In Santa Fe, Veraguas and ready for a dip in the river or a float in a tube? Downhill (going there, definitely not going back – if you’ve seen that hill, you know what I’m talking about) from the hotel is one of the prettiest lazy swimming holes, surrounded by tall trees and a nice river. It is a bit rocky, so I wear my flip flops in the water.
How to get there?
Go downhill from our hotel about 400m until you hit the Bulaba bridge. Cross it, and on the other side to the right, make your way down to the river. The swimming hole is downstream about 100m
Be careful and aware
Who would I be without cautionary words. While the river is calm in this area much of the year, there are times that the water and velocity is high. Use common sense – if it looks dangerous – don’t do it.
UPDATE: naming of the Charco
Since originally writing this post last week, I’ve learned of two background stories about Charco Piedra del Pato. See which one you like the best. The first is from Nathali who says she read the story in a book of legends of the area, the second from her mom, Villa.
1) From Nathali: The swimming hole is located on the Bulaba River, named for an indian cacique Bulaba. Bulaba had a beautiful daughter who fell in love with a man from a neighboring tribe. They would meet at night at this pool. After realizing that his daughter was sneaking out at night to meet with her love interest, Bulaba was not happy and wanted to put a stop to the romance. He went to see a warlock who turned the boyfriend into a duck (pato). The daughter went at night to wait for her boyfriend, sitting on the big rock in the middle of the second photo – she sat and sat, he never came. Thus, the area was named the Pool of Duck Rock (Charco Piedra del Pato)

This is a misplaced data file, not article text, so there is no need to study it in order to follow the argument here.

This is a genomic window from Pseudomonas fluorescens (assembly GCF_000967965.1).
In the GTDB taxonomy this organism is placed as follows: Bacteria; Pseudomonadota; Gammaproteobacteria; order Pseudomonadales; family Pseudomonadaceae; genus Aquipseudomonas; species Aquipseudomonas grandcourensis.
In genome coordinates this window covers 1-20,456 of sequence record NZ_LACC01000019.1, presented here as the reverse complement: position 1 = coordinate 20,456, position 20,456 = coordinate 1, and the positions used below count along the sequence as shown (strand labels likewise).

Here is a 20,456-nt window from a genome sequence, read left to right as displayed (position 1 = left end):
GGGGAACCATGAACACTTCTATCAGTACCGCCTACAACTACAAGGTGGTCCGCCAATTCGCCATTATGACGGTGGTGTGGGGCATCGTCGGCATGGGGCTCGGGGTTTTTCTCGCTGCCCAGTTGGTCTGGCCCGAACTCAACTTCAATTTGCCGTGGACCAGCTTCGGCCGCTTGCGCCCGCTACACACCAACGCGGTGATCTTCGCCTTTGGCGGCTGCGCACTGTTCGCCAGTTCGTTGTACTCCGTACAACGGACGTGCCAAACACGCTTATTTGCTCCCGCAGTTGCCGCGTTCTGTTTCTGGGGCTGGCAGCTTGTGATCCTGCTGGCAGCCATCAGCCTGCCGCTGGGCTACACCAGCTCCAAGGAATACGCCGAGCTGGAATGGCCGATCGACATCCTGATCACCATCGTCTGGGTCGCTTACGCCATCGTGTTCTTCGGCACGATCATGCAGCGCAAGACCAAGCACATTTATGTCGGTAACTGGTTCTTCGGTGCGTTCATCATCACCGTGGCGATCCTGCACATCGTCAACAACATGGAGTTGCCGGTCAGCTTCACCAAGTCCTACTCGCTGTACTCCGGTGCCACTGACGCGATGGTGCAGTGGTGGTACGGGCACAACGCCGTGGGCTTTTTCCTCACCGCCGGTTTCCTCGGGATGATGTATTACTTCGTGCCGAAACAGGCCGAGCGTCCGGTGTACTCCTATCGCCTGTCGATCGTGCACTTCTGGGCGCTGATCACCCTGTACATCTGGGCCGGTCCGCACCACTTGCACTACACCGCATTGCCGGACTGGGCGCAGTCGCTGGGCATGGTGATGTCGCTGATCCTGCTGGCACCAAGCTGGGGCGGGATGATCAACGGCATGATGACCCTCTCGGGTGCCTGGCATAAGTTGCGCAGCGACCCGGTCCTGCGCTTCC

2) From Villa: There used to be a lady named Sra Inez who lived on the river. She had many ducks and the ducks used to perch themselves on the rock. Thus, the area was named the Pool of Duck Rock (Charco Piedro del Pato).
How did I end up looking for petroglyphs in Santa Fe?
When I was fifteen, my mom decided to take a six hour detour through the desert of Utah (in the summer) down dirt roads to look for these reported petroglyps. After bouncing down the sandy road in our minivan, miles from no where, dust in my mouth, hot wind in my eyes, we came to a large rock pile. It was well over 100 outside, I was fifteen, and underwhelmed would have been a kind word to describe my emotion at seeing a series of blurry etchings on rocks.
So, how the heck did I end up bouncing down a dirt road years later, miles from nowhere, on the road from Santa Fe to Calovebora in search of petroglyps? And how did I enjoy it?
A little history is key
I think the drive through the rainforest had a lot to do with it. Who would not enjoy a drive down dirt roads, where each turn in the road gives a new view, and clouds hang on surrounding hills. Next, I read a bit about it before going.
According to Granger’s 1969 Review, the Carib people, carved these etchings roughly 1000 years ago, and the petroglyphs themeselves generally are carved on a rock facing water, and furthermore many are angled upstream or towards a mountain range from where the water comes. I know that was true for this one, though I did hear a rumor that the rock was moved a bit to the side of the road with the construction of the new road. Regardless, there is something magical about tracing the indentations with your hand, and wondering who else’s hands have passed there.
How did I get there?
We took the road from Santa Fe to Calovebora on the West Entrance to the Park. There are a couple of sites where petroglyphs can be explored. The round trip took about 2 hours, and yes, I would recommend a four wheel drive for access.
What did I enjoy most?
I am an ecologist at heart, and I loved feeling very Indiana Jonesish going through these quiet rainforest backroads, the petroglyphs are an added bonus.